bind /mnt/term/dev/cons /dev/cons
		   bind /mnt/term/dev/consctl /dev/consctl
		   bind -a /mnt/term/mnt/wsys /dev
		   prompt=('cpu% ' '   ')
	      case con
		   prompt=('cpu% ' '   ')

       The first three lines replace /tmp with a tmp in the user's home direc‐
       tory and union personal bin directories with /bin, to be searched after
       the standard bin directories.  The next starts the  mail	 file  system;
       see  mail(1).   Then different things happen, depending on the $service
       environment variable, such as running the window	 system	 rio(1)	 on  a

       To  do heavy work such as compiling, the cpu(1) command connects a win‐
       dow to a CPU server; the same environment variables are set (to differ‐
       ent  values) and the same profile is run.  The initial directory is the
       current directory in the terminal window	 where	cpu  was  typed.   The
       value  of $service will be cpu, so the second arm of the profile switch
       is executed.  The root of  the  terminal's  name	 space	is  accessible
       through	/mnt/term,  so the bind is a way of making the window system's
       graphics interface (see draw(3)) available to programs running  on  the
       CPU server.  The news(1) command reports current Plan 9 affairs.

       The  third  possible  service  type, con, is set when the CPU server is
       called from a non-Plan-9 machine, such as through telnet (see con(1)).

   Using Plan 9
       The user commands of Plan 9 are reminiscent of those in Research	 Unix,
       version 10.  There are a number of differences, however.

       The standard shell is rc(1), not the Bourne shell.  The most noticeable
       differences appear only when programming and macro processing.

       The character-delete character is backspace, and the line-kill  charac‐
       ter is control-U; these cannot be changed.

       DEL  is	the  interrupt character: typing it sends an interrupt to pro‐
       cesses running in that window.  See  keyboard(6)	 for  instructions  on
       typing characters like DEL on the various keyboards.

       If  a  program  dies  with something like an address error, it enters a
       `Broken' state.	It lingers, available  for  debugging  with  db(1)  or
       acid(1).	 Broke (see kill(1)) cleans up broken processes.

       The standard editor is one of acme(1) or sam(1).	 There is a variant of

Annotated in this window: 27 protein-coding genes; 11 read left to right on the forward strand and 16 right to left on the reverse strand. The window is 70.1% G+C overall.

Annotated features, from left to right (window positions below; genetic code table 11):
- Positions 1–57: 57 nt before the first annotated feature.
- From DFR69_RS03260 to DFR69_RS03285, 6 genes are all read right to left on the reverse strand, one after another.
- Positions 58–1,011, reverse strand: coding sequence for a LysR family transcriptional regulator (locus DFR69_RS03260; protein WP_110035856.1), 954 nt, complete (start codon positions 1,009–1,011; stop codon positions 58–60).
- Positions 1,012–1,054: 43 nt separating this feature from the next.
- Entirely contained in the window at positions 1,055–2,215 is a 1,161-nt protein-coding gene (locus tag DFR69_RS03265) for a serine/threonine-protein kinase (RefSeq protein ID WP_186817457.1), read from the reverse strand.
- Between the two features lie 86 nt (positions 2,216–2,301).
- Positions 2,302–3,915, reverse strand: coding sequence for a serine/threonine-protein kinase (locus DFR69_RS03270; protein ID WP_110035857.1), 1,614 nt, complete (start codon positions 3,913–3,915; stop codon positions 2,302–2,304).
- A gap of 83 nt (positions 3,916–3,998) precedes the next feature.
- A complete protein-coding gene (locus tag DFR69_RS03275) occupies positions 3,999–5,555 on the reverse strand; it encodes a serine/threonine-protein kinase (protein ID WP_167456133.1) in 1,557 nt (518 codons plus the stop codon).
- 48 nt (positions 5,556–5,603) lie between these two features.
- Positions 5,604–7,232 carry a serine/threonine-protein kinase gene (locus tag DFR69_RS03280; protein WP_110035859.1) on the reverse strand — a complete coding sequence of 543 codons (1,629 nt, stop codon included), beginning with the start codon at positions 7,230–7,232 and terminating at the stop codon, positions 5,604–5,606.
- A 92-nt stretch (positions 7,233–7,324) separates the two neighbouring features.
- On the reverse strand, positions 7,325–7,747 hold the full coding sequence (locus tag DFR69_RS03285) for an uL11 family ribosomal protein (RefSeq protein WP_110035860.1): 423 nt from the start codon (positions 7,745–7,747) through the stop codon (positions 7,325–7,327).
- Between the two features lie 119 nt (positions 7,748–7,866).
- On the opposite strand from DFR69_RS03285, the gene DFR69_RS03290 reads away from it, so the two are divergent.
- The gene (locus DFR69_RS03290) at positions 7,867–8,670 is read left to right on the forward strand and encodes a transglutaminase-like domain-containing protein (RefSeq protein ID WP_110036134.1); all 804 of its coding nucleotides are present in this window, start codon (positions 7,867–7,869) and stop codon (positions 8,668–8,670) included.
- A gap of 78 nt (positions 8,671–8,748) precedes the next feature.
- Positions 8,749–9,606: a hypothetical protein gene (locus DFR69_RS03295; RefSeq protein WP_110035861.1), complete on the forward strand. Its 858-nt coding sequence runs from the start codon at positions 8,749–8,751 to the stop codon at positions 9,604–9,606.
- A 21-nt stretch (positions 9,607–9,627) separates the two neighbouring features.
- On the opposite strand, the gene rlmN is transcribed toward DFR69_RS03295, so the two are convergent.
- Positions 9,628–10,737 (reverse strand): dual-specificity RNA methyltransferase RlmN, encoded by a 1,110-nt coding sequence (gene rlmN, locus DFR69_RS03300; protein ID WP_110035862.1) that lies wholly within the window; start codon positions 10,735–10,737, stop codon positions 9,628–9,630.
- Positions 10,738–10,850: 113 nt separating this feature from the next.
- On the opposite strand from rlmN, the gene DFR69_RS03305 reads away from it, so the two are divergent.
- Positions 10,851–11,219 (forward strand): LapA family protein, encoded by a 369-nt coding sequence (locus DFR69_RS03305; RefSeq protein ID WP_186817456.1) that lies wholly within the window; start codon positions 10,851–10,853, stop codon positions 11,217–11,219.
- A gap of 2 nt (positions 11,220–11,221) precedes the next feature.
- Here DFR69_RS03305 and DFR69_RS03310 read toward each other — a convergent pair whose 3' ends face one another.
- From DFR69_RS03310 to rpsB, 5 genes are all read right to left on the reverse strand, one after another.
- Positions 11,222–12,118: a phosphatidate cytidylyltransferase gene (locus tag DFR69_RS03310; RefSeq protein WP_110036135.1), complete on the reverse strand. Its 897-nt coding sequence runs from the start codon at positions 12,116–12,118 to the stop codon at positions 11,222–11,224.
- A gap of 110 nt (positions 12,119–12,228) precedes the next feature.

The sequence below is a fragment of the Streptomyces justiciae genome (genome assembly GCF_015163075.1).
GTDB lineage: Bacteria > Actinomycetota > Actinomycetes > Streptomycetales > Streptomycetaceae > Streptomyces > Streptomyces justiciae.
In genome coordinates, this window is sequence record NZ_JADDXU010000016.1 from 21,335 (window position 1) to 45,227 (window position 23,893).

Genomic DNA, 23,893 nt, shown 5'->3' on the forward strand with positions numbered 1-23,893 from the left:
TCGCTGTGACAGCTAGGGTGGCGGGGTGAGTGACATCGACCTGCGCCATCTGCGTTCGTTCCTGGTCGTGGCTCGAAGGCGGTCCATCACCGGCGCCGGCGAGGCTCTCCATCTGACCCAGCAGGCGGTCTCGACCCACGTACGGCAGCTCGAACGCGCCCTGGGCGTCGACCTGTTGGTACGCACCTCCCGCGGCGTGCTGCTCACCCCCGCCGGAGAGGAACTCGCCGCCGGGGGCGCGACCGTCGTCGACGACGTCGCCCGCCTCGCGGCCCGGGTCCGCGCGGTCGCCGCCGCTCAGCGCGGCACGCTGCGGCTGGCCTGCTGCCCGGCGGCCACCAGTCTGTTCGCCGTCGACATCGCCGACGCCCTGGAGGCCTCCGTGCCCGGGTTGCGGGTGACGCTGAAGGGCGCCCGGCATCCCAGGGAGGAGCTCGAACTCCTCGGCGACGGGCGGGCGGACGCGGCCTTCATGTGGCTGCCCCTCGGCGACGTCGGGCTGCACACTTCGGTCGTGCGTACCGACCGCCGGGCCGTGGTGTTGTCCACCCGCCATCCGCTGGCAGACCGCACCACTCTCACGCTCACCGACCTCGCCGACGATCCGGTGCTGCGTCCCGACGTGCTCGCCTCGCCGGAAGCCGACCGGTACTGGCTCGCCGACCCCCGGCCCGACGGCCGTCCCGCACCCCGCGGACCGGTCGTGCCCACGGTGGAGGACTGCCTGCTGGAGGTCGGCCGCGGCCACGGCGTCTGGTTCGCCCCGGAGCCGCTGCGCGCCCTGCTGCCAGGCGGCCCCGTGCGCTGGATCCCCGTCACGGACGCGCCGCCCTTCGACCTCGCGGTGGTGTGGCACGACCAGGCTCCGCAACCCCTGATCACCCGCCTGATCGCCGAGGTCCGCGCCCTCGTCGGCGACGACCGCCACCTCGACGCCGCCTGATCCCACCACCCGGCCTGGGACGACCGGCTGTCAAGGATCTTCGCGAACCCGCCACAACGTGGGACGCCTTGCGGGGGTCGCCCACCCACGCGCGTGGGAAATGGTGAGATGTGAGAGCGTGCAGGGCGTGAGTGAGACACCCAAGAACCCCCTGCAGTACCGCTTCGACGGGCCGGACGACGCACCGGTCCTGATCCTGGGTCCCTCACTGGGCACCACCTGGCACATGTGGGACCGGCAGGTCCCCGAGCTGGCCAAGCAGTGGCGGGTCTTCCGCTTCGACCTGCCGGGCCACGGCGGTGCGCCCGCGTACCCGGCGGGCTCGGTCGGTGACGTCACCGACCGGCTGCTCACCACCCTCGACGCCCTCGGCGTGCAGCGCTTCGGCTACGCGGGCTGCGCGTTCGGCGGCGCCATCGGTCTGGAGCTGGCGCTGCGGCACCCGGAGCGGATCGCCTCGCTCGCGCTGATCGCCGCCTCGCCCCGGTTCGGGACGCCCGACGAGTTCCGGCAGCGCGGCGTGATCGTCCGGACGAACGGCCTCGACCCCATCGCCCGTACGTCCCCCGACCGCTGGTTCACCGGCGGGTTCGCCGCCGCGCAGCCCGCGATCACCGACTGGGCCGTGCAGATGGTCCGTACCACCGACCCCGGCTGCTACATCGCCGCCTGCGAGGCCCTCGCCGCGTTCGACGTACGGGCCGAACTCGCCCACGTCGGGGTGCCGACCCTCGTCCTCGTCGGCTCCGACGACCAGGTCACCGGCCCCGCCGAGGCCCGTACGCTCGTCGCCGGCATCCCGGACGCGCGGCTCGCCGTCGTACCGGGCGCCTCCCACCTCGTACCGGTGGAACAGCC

sam that permits running the file-manipulating part of sam  on  a  non-
       Plan-9 system:

	      sam -r tcp!kremvax

       For  historical reasons, sam uses a tab stop setting of 8 spaces, while
       the other editors and window systems use 4 spaces.  These defaults  can
       be overridden by setting the value of the environment variable $tabstop
       to the desired number of spaces per tab.

       Machine names may be prefixed by the network name, here	tcp;  and  net
       for the system default.

       Login  connections and remote execution on non-Plan-9 machines are usu‐
       ally done by saying, for example,

	      con kremvax


	      rx deepthought chess

       (see con(1)).

       9fs connects to file systems of remote systems (see srv(4)).  For exam‐

	      9fs kremvax

       sets  things  up	 so  that  the	root of kremvax's file tree is visible
       locally in /n/kremvax.

       Faces(1) gives graphical notification of arriving mail.

       The Plan 9 file server has an integrated backup facility.  The command

	      9fs dump

       binds to /n/dump a tree	containing  the	 daily	backups	 on  the  file
       server.	The dump tree has years as top level file names, and month-day
       as next level file names.  For example, /n/dump/2000/0120 is  the  root
       of the file system as it appeared at dump time on January 20, 2000.  If
       more than one dump is taken on the same day, dumps after the first have
       an  extra digit.	 To recover the version of this file as it was on June
       15, 1999,

	      cp /n/dump/1999/0615/sys/man/1/0intro .

       or use yesterday(1).

       This section for general publicly accessible commands.
       Section (2) for library functions, including system calls.
       Section (3) for kernel devices (accessed via bind(1)).
       Section (4) for file services (accessed via mount).
       Section (5) for the Plan 9 file protocol.
       Section (6) for file formats.
       Section (7) for databases and database access programs.
       Section (8) for things related to administering Plan 9.
       /sys/doc for copies of papers referenced in this manual.

       The back of this volume has a permuted index to aid searches.

       Upon termination each program returns a string called the exit  status.
       It was either supplied by a call to exits(2) or was written to the com‐
       mand's /proc/pid/note file (see proc(3)), causing an abnormal  termina‐
       tion.   The  empty string is customary for successful execution; a non-
       empty string gives a clue to the failure of the command.